Bennett: I want a coalition that spans from Ben Gvir to Mansour Abbas — that might sound like fiction
In a long and candid interview with Channel 12 news, outgoing Prime Minister Naftali Bennett talks at length about some of his mistakes in the job, his attitude to the Yamina party MKs whose defections cost him his majority, his thinking on Benjamin Netanyahu’s fitness to return as prime minister, and the kind of government he believes Israel needs.
In one of the many dramatic passages, he asks hypothetically, “Would a government that depends on [far-right Religious Zionism MKs Itamar] Ben Gvir and [Bezalel] Smotrich be good for Israel? No. I’m not saying they’re barred, but [the government] cannot be dependent on them… I greatly respect [Ra’am party leader] Mansour Abbas but it’s not good to be dependent on him. I want him in the coalition. [But] this year proved it’s not good to be dependent on the extremes.”
Bennett then says, “I want a coalition [that spans the political spectrum] from Itamar Ben Gvir to Mansour Abbas — that might sound like fiction to you…”
It certainly does, interjects interviewer Dana Weiss.
Bennett continues, “The whole culture of ‘invalidation’ has to go.”
Weiss then asks him if Netanyahu is a potential partner.
“If it’s Netanyahu the 2015 model, who ran the state in a restrained manner, without going to crazy extremes, it’s perfectly fine [to partner with him in government]. [But] if it’s [a situation with Netanyahu] that you go to very bad places, then no.”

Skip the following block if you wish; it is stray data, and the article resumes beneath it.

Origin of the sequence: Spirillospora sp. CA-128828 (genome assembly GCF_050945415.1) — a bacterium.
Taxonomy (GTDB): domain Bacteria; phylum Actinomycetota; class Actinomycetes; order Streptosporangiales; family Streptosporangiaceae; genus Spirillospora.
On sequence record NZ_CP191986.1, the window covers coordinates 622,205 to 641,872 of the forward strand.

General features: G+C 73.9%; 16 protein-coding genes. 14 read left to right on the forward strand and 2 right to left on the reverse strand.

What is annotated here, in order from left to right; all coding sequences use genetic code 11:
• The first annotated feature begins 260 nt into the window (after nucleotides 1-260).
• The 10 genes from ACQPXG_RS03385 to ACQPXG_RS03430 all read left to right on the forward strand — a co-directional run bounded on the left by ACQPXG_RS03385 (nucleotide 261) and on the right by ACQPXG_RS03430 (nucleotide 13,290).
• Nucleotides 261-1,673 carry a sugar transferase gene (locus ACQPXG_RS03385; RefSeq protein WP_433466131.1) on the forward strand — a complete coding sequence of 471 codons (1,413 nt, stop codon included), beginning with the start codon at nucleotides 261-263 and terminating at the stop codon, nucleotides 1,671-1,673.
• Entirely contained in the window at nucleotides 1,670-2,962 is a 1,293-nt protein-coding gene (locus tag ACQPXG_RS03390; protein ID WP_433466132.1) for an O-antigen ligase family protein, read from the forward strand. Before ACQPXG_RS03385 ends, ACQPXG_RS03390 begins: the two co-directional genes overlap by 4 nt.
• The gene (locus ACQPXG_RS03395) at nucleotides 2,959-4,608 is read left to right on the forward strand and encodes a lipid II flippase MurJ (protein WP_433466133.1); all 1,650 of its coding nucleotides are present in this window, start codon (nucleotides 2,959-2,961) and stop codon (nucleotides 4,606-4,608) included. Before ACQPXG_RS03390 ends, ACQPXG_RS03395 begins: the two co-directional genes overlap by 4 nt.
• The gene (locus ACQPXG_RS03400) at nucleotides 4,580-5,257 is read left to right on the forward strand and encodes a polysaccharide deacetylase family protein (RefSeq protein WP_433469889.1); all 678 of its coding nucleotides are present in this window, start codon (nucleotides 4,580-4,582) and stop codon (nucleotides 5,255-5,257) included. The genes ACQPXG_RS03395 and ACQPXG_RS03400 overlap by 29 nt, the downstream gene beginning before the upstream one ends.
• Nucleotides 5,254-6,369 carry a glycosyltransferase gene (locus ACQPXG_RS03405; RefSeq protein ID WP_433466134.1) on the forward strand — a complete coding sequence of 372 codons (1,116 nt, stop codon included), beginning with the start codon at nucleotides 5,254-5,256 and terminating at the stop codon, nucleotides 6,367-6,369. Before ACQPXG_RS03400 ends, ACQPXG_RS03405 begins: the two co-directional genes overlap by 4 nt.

“I’m a right-winger, but what Israel needs now is a government that simply goes to work,” he says, saying that’s what his coalition did.
Weiss presses him on Netanyahu, asking if Netanyahu is fit to be prime minister of Israel at this time.
Bennett replies: “I’m not awarding grades… It depends on what he would do. It depends on what constraints are on him.”
Says Weiss: But you’ve condemned him during your premiership for his toxic machine and fake news…
Bennett: “Terrible and unacceptable behavior.”
But the core issue that determines political alliances, he indicates, has to be what is in the interests of Israel.
In that case, asks Weiss, why not set up a government right now with the right?
Says Bennett: “To set up a government in which the… center-left component is in mourning, and will be trampled, and have its bones broken, as [right-wing] MKs say, would be very bad.”